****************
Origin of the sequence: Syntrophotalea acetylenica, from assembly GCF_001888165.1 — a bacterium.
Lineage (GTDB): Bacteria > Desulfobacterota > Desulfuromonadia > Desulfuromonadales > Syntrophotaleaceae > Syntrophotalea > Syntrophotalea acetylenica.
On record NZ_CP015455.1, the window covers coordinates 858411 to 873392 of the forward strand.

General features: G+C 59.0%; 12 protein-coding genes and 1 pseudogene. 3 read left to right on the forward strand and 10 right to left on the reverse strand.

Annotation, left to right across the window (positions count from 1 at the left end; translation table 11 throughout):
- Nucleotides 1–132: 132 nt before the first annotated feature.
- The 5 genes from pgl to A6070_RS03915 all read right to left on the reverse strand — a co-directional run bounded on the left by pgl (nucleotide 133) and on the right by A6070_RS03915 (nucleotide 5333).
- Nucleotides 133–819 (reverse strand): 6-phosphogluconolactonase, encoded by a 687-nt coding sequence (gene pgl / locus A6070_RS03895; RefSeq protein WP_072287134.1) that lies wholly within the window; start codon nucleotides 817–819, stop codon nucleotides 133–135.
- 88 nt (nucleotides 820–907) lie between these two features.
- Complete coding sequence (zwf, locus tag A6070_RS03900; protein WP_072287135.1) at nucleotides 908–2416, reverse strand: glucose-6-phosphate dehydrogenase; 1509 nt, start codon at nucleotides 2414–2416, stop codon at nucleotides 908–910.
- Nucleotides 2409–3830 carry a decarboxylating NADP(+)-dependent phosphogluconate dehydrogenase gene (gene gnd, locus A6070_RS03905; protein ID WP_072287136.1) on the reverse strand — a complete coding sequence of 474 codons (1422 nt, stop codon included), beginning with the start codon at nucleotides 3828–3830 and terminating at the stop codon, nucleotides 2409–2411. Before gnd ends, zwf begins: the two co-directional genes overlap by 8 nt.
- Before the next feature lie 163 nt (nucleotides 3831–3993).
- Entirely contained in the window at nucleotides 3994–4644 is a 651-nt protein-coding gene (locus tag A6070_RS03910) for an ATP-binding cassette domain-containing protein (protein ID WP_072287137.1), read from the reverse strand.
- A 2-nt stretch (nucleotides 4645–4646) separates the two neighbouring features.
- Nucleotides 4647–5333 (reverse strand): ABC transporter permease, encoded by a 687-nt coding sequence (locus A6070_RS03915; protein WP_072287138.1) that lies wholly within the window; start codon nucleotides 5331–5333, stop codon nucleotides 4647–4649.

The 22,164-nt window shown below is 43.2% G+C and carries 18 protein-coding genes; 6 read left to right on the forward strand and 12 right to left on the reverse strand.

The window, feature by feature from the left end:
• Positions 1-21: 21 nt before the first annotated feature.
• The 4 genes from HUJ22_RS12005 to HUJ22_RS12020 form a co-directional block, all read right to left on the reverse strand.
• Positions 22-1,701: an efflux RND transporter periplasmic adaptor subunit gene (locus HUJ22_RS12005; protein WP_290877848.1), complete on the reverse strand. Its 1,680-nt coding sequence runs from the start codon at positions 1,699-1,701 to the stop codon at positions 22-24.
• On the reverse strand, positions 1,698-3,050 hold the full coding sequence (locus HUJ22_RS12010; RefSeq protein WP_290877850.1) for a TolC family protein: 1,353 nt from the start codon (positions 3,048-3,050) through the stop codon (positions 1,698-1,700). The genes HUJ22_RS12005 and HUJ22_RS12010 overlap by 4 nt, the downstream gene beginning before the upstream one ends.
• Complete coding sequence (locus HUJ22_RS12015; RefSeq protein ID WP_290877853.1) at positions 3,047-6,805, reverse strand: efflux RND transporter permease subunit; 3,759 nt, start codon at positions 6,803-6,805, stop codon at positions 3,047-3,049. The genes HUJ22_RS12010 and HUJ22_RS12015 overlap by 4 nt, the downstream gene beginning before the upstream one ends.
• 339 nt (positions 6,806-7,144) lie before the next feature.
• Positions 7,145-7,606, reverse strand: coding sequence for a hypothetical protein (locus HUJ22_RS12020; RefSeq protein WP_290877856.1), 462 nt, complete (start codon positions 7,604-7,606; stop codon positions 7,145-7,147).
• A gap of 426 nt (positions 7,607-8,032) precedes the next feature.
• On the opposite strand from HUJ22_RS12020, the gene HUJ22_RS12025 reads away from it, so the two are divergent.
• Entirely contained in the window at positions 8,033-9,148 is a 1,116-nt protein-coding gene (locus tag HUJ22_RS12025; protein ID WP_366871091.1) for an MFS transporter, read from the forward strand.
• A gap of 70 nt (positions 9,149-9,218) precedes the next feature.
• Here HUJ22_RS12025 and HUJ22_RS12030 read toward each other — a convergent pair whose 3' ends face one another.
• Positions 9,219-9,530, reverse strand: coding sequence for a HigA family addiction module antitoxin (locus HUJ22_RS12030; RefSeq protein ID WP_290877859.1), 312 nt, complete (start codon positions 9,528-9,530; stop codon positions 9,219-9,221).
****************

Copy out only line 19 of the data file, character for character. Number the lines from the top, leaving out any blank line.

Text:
• The 4 genes from HUJ22_RS12005 to HUJ22_RS12020 form a co-directional block, all read right to left on the reverse strand.